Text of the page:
2. agladman said

    I don’t think you can put the whole phrase into the passive voice. It feels like you end up conflating the subject and the object if you try. You’re going ahead and loading the dishes; the dishes are being loaded but they’re not going ahead.

    It’s almost like the action is broken into two subtle parts, the ‘going ahead and’ followed by the action itself. The ‘going ahead and’ being a sloughing off of doubt, uncertainty, procrastination, whatever, and committing to performing the action itself without further delay. It’s that action-itself part that can be translated into the passive voice.

    …or at least that’s how it is to my ear. What do you think?

  3. To my ear, “go ahead and” sounds like permission to do something or now is the time to do it–or, as you say, “decide that we have sufficiently considered the risks and can now take action.” I wouldn’t use it in my writing, and I’d probably edit it out of others’ work. If the intended meaning is “now is the time” or permission, I’d try to write that more directly. But in speech, I use the phrase all the time, especially with my kids. (It’s good to know that at some point they might actually cook for themselves and put the dishes away!)

  4. David Craig said

    … so those can go ahead and be loaded.

  5. The Ridger said

    “… be loaded already.”

    To me, there’s a huge difference between “you can do that” and “you can go ahead and do that”, and an even bigger one between “I did that” and “I went ahead and did that.” I would vigorously resist any attempt to correct me, although in writing – depending on what precisely I was writing – I might agree to “took the initiative and”, “stopped waiting and” or “didn’t bother to ask and”.

  6. Glen said

    No way, man. I think Wilton is right in saying the “go ahead and” construction connotes intentionality. But passive voice by its nature cuts out the agent, and hence intentionality as well.

    • Ran said

      > But passive voice by its nature cuts out the agent, and hence intentionality as well.

      I don’t know. I don’t see a problem with any of these sentences:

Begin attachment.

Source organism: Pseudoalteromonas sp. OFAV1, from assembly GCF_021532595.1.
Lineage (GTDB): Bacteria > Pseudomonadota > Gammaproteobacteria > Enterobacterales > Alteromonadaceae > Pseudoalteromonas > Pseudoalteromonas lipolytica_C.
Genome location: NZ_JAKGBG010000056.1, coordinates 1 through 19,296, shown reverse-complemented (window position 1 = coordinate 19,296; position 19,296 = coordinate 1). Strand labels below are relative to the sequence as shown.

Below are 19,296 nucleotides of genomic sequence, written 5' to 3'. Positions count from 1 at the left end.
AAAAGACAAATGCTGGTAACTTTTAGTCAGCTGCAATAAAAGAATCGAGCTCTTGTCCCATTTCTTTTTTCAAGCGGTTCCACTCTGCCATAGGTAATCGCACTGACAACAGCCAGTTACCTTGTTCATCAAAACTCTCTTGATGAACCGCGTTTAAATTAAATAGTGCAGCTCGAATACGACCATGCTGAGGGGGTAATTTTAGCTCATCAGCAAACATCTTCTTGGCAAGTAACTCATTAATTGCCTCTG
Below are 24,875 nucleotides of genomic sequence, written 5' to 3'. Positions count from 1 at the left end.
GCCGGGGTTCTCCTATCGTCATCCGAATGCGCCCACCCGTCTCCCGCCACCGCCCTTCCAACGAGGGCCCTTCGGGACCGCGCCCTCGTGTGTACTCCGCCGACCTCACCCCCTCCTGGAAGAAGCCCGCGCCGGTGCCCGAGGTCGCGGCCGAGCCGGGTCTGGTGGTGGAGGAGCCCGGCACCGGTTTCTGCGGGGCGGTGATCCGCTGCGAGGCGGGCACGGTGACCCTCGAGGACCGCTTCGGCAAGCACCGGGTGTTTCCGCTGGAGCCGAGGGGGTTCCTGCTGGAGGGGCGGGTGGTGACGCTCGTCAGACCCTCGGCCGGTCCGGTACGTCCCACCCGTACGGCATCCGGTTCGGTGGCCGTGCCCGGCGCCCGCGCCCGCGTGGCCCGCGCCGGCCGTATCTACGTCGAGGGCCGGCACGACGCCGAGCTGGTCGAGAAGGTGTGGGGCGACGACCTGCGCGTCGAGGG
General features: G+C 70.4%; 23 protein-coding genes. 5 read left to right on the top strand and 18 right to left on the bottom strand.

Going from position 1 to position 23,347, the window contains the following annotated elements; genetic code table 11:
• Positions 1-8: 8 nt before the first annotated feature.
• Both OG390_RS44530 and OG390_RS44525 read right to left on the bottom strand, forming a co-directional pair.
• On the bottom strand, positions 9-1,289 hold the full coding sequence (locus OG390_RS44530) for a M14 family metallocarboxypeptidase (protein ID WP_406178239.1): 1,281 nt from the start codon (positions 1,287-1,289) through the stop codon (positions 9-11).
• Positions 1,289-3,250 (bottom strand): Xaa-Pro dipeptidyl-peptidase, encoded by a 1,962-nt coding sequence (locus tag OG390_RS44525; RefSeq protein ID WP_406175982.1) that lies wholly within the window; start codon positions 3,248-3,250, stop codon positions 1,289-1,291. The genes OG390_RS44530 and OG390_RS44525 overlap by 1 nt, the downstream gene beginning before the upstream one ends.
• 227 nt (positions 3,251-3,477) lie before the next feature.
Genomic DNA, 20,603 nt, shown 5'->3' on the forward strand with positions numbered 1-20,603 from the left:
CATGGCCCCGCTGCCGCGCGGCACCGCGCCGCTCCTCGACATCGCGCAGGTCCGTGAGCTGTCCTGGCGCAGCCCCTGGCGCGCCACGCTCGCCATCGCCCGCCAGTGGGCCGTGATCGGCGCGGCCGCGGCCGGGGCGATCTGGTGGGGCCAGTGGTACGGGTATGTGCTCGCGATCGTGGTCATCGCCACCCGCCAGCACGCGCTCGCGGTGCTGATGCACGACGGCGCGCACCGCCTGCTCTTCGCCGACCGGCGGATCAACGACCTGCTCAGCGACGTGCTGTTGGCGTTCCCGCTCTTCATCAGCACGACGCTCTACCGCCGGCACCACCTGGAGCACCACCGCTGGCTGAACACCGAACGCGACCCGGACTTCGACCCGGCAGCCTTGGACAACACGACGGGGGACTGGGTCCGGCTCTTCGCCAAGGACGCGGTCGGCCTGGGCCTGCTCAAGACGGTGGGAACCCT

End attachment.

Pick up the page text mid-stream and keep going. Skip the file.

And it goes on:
> Do you have any proof that it was done intentionally?
      > Some folks are saying this “slip” was made on purpose, and perhaps it was, who knows?
      > […] it did not necessarily find that his act was committed with malice aforethought.
      > […] and a “secret-weapon-to-save-the-day” gimmick that was lifted without so much as a by-your-leave from Attack of the Killer Tomatoes.

      (all c/o Google).

  7. Philip Whitman said

    Usually when I use or hear “go ahead and” do something, I mean or understand it to mean that the action may now be taken without further notice or permission. In fact, I view it as a kind or permission or even a subtle command, a statement that everything is ready to go and I should get on with the job. For example, we “just got the go ahead (approval) to proceed with this project.”

  8. Neal said

    To Agladman, David Craig, Glen, Ran:

    Right: The go ahead part can only be done by a sentient agent, so when you say “The dishes can go ahead and…”, it sounds weird. Similarly for the even stranger sounding “The dishes can be gone ahead and….” When you put something in the passive voice, you don’t express the agent, but it’s still understood that there is one. That’s why you don’t say, “My ice cream was being melted” when it’s just happening because of the ambient temperature; you’d say that if someone were consciously melting it.

    I think my trouble is that in my mind, the go ahead and construction is becoming like a serial verb construction, kind of like go jump in the lake or come fly with me. That’s why, when I was not thinking too hard about it, the verbs tried to meld into one, and I then tried to take the direct object of this fused verb and turn it into the subject in a passive sentence.